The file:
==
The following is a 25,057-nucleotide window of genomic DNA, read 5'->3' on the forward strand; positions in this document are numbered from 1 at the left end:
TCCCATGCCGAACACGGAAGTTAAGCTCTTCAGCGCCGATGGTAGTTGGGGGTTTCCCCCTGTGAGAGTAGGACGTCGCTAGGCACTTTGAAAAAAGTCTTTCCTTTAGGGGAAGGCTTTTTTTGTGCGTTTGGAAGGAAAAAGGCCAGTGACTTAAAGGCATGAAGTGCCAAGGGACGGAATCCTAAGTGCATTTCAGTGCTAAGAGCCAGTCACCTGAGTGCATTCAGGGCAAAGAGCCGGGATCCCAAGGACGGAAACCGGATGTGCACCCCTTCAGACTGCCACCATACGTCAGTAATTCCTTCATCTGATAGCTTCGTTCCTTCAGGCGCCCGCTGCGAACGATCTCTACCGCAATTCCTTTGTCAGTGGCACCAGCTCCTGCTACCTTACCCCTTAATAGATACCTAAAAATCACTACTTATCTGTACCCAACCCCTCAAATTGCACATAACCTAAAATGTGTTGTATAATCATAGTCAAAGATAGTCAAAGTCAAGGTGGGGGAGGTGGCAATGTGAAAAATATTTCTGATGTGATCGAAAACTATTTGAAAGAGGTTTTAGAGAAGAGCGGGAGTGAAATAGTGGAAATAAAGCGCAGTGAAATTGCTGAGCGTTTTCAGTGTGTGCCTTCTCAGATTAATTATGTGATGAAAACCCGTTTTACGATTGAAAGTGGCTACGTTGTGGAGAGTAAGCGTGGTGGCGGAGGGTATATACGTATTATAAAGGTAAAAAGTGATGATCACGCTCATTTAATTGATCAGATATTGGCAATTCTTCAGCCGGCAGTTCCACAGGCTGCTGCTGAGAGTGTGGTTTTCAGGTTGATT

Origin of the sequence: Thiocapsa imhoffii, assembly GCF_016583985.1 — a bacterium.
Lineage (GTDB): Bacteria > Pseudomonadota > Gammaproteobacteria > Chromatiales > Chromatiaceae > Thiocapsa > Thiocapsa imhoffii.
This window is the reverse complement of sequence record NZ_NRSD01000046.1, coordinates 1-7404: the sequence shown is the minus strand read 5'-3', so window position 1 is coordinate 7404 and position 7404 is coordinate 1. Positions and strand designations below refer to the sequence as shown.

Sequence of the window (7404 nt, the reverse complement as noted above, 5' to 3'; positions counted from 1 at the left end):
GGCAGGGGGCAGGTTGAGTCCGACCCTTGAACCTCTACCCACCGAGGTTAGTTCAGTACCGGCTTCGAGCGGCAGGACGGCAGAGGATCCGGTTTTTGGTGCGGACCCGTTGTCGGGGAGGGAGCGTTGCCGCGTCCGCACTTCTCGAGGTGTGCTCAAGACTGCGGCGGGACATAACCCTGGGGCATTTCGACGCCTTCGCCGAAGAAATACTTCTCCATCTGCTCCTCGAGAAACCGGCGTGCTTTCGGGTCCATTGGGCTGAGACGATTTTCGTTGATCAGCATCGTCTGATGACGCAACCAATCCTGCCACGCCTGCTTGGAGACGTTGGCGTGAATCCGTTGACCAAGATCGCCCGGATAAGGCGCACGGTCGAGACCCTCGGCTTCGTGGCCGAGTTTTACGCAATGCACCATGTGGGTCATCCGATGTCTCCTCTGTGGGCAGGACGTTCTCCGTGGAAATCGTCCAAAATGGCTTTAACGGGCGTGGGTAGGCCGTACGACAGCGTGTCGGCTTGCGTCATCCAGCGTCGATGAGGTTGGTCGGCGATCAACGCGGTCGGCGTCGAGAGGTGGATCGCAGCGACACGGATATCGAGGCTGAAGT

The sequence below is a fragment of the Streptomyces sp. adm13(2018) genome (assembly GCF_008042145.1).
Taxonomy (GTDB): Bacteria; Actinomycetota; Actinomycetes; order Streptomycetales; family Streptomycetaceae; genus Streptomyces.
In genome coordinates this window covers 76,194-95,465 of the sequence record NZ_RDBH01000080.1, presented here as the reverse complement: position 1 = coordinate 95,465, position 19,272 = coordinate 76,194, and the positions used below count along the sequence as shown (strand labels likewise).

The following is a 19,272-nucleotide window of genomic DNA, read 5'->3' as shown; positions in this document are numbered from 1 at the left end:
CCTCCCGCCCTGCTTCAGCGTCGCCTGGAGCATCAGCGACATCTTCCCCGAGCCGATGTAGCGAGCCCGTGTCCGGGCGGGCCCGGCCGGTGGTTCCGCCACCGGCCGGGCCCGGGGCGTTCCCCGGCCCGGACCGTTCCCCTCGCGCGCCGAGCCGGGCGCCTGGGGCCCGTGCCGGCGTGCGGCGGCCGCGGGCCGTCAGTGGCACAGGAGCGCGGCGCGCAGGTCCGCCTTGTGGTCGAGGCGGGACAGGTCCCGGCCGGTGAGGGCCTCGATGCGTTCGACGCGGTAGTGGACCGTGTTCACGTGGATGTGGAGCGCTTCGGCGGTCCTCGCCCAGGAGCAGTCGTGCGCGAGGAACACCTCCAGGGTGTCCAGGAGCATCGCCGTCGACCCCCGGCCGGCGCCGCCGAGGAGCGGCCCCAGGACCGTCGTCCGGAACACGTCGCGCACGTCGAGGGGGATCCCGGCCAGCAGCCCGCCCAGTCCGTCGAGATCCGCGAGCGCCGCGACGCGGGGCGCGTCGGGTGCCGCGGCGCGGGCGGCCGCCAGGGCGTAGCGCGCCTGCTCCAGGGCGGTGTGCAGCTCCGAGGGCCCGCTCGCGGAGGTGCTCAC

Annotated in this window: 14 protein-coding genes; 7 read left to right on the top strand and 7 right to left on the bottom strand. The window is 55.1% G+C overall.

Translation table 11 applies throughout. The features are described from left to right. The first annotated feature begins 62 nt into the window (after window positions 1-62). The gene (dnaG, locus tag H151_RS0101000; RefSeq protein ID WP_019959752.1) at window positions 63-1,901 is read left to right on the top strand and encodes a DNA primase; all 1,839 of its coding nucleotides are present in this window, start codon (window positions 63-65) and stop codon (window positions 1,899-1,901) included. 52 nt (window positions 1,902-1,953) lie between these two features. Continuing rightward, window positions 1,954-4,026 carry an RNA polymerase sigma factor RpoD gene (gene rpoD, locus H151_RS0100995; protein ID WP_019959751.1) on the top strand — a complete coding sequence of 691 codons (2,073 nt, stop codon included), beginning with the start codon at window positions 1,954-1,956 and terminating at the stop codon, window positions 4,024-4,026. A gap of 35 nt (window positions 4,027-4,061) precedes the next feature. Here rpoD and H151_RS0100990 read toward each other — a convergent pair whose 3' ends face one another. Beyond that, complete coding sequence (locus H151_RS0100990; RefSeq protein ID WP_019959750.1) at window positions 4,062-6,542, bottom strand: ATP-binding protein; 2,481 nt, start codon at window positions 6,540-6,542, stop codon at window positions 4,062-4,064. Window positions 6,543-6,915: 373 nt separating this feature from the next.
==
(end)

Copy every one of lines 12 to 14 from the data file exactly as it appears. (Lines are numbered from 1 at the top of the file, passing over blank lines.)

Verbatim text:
CCTCCCGCCCTGCTTCAGCGTCGCCTGGAGCATCAGCGACATCTTCCCCGAGCCGATGTAGCGAGCCCGTGTCCGGGCGGGCCCGGCCGGTGGTTCCGCCACCGGCCGGGCCCGGGGCGTTCCCCGGCCCGGACCGTTCCCCTCGCGCGCCGAGCCGGGCGCCTGGGGCCCGTGCCGGCGTGCGGCGGCCGCGGGCCGTCAGTGGCACAGGAGCGCGGCGCGCAGGTCCGCCTTGTGGTCGAGGCGGGACAGGTCCCGGCCGGTGAGGGCCTCGATGCGTTCGACGCGGTAGTGGACCGTGTTCACGTGGATGTGGAGCGCTTCGGCGGTCCTCGCCCAGGAGCAGTCGTGCGCGAGGAACACCTCCAGGGTGTCCAGGAGCATCGCCGTCGACCCCCGGCCGGCGCCGCCGAGGAGCGGCCCCAGGACCGTCGTCCGGAACACGTCGCGCACGTCGAGGGGGATCCCGGCCAGCAGCCCGCCCAGTCCGTCGAGATCCGCGAGCGCCGCGACGCGGGGCGCGTCGGGTGCCGCGGCGCGGGCGGCCGCCAGGGCGTAGCGCGCCTGCTCCAGGGCGGTGTGCAGCTCCGAGGGCCCGCTCGCGGAGGTGCTCAC

Annotated in this window: 14 protein-coding genes; 7 read left to right on the top strand and 7 right to left on the bottom strand. The window is 55.1% G+C overall.

Translation table 11 applies throughout. The features are described from left to right. The first annotated feature begins 62 nt into the window (after window positions 1-62). The gene (dnaG, locus tag H151_RS0101000; RefSeq protein ID WP_019959752.1) at window positions 63-1,901 is read left to right on the top strand and encodes a DNA primase; all 1,839 of its coding nucleotides are present in this window, start codon (window positions 63-65) and stop codon (window positions 1,899-1,901) included. 52 nt (window positions 1,902-1,953) lie between these two features. Continuing rightward, window positions 1,954-4,026 carry an RNA polymerase sigma factor RpoD gene (gene rpoD, locus H151_RS0100995; protein ID WP_019959751.1) on the top strand — a complete coding sequence of 691 codons (2,073 nt, stop codon included), beginning with the start codon at window positions 1,954-1,956 and terminating at the stop codon, window positions 4,024-4,026. A gap of 35 nt (window positions 4,027-4,061) precedes the next feature. Here rpoD and H151_RS0100990 read toward each other — a convergent pair whose 3' ends face one another. Beyond that, complete coding sequence (locus H151_RS0100990; RefSeq protein ID WP_019959750.1) at window positions 4,062-6,542, bottom strand: ATP-binding protein; 2,481 nt, start codon at window positions 6,540-6,542, stop codon at window positions 4,062-4,064. Window positions 6,543-6,915: 373 nt separating this feature from the next.